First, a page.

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HIPAA Guidance Series: Pixel Problems

Throughout our HIPAA Guidance series, we’ve been discussing the Department of Health and Human Services (HHS) guidance relating to the use of online marketing tracking technologies by HIPAA Covered Entities and its implications for healthcare digital marketing professionals. The topics we’ve covered so far – our overview, our insights on how to manage your analytics under the new guidance, and our recommendations for your MarTech stack – are pretty straightforward as we have several strong approaches to embracing the guidelines.

Things start to get a little messy as we dive into how to track the effectiveness of our digital advertising efforts.

Why You Should Track Ads

Before we explore why the guidance makes tracking digital advertising complicated, it’s worth reminding ourselves why we use the different tracking tools available to us.

For a start, you want to know what’s working, and not working, in your advertising portfolio. Digital advertising makes it easy to target different groups of people, deliver creative messaging, and test different campaigns to find what works best. It also makes it easy to learn how many people see an ad from a particular platform, how many people click on the ad, and what people do when they land on your website.

To understand what’s working, you don’t need your site to send data to the ad platform. By carefully using UTM codes, you can connect the dots between the view and click data that exists in the ad platform and the on-site activity tracking that exists in a HIPAA-compliant analytics solution.

This allows you see what efforts are working best, and then optimize campaigns (sometimes using automated tools) to maximize click-throughs or minimize cost per click. You can even adjust campaigns for desired on-site activities (usually conversions), although this is a manual undertaking.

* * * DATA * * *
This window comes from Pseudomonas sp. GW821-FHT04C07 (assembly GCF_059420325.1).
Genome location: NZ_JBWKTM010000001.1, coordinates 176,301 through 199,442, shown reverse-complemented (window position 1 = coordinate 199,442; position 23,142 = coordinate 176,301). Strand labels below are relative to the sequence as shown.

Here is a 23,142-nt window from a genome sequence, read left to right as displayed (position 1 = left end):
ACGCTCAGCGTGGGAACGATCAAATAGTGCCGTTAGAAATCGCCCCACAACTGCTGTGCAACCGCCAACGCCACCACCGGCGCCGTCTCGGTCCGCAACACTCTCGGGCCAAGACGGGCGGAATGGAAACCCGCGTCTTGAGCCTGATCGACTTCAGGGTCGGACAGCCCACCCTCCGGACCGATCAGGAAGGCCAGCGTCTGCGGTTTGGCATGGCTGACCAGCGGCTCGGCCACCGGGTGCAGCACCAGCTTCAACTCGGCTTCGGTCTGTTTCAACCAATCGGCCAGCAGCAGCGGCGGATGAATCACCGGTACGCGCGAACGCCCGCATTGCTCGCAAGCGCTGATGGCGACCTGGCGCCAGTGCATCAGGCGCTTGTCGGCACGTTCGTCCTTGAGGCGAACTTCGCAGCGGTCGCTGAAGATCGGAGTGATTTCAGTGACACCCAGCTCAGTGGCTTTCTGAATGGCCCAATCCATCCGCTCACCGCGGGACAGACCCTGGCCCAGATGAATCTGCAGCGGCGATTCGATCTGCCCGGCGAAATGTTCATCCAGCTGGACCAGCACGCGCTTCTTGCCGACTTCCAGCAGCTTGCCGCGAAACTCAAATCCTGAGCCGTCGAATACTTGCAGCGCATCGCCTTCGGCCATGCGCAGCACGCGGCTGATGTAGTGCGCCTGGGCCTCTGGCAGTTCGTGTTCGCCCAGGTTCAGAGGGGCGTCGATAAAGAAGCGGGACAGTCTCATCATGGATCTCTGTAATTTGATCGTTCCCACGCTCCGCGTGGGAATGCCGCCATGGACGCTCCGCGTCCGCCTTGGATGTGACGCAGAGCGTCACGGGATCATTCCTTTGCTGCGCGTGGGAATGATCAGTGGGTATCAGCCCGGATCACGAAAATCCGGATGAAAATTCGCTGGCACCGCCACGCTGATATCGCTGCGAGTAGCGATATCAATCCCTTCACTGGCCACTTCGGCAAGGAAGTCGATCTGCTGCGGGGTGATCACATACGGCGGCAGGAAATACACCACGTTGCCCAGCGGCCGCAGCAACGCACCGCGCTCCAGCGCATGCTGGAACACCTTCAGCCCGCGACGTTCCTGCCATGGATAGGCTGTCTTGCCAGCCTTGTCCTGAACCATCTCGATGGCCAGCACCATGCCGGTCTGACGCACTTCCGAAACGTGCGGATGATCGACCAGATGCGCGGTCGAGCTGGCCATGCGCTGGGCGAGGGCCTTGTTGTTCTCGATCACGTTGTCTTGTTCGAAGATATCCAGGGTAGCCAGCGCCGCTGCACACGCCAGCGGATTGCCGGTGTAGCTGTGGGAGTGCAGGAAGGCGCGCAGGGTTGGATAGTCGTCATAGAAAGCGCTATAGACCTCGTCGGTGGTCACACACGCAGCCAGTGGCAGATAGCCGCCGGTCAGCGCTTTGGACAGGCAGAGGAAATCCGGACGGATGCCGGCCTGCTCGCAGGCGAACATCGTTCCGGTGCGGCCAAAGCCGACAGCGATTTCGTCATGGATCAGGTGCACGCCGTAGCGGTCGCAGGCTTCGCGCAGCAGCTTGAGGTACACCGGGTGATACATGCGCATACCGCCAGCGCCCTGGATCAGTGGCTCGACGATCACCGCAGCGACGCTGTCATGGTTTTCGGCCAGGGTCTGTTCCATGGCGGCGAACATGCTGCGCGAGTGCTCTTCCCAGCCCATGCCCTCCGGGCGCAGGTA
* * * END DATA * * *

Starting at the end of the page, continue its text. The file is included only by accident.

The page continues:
The challenge is that we don’t care much about click-throughs. You want to optimize for conversions, and you want to be able to do so at scale. That ability requires automated tools, and those tools need data from your sites. The more data, the better.

How Pixels Track Conversions

Facebook/Meta, Google, and other advertising platforms introduced the tracking pixel to monitor conversions. This code sits on the pages of your website and relays information about every site visitor and every page they visit to the ad platform. It also sends information when someone completes the conversion tasks, such as downloading a brochure or completing a form.

The pixel closes the loop for the ad platform. It knows who saw an ad, who clicked on it, and who converted, so it can use advanced algorithms to present the ad to people who are similar to those converting, thereby mining more conversions for every dollar invested.

And these pixels go further. They also monitor people who complete tasks without viewing or clicking on the ad. This gives the platform even more data on which to build target audiences for the desired ads.

There are additional benefits to this pixel-powered approach as well. For example, it allows for much more sophisticated marketing attribution for conversions. A user may see an ad several times before clicking on it and may come back to a site later to complete a conversion.